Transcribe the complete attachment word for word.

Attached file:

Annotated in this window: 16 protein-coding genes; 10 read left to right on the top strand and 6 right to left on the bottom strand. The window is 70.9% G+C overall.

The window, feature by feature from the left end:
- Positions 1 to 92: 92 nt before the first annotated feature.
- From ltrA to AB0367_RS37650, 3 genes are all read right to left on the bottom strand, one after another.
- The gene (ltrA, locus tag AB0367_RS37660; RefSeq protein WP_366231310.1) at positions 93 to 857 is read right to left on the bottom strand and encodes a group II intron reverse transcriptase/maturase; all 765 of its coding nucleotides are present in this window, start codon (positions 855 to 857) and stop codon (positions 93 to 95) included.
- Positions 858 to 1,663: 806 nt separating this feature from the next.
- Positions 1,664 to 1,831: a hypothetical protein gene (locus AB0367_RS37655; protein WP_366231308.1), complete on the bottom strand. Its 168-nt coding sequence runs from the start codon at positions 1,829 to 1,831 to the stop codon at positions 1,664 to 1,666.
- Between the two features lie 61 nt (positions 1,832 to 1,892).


Annotated in this window: 16 protein-coding genes; 10 read left to right on the top strand and 6 right to left on the bottom strand. The window is 70.9% G+C overall.

The window, feature by feature from the left end:
- Positions 1 to 92: 92 nt before the first annotated feature.
- From ltrA to AB0367_RS37650, 3 genes are all read right to left on the bottom strand, one after another.
- The gene (ltrA, locus tag AB0367_RS37660; RefSeq protein WP_366231310.1) at positions 93 to 857 is read right to left on the bottom strand and encodes a group II intron reverse transcriptase/maturase; all 765 of its coding nucleotides are present in this window, start codon (positions 855 to 857) and stop codon (positions 93 to 95) included.
- Positions 858 to 1,663: 806 nt separating this feature from the next.
- Positions 1,664 to 1,831: a hypothetical protein gene (locus AB0367_RS37655; protein WP_366231308.1), complete on the bottom strand. Its 168-nt coding sequence runs from the start codon at positions 1,829 to 1,831 to the stop codon at positions 1,664 to 1,666.
- Between the two features lie 61 nt (positions 1,832 to 1,892).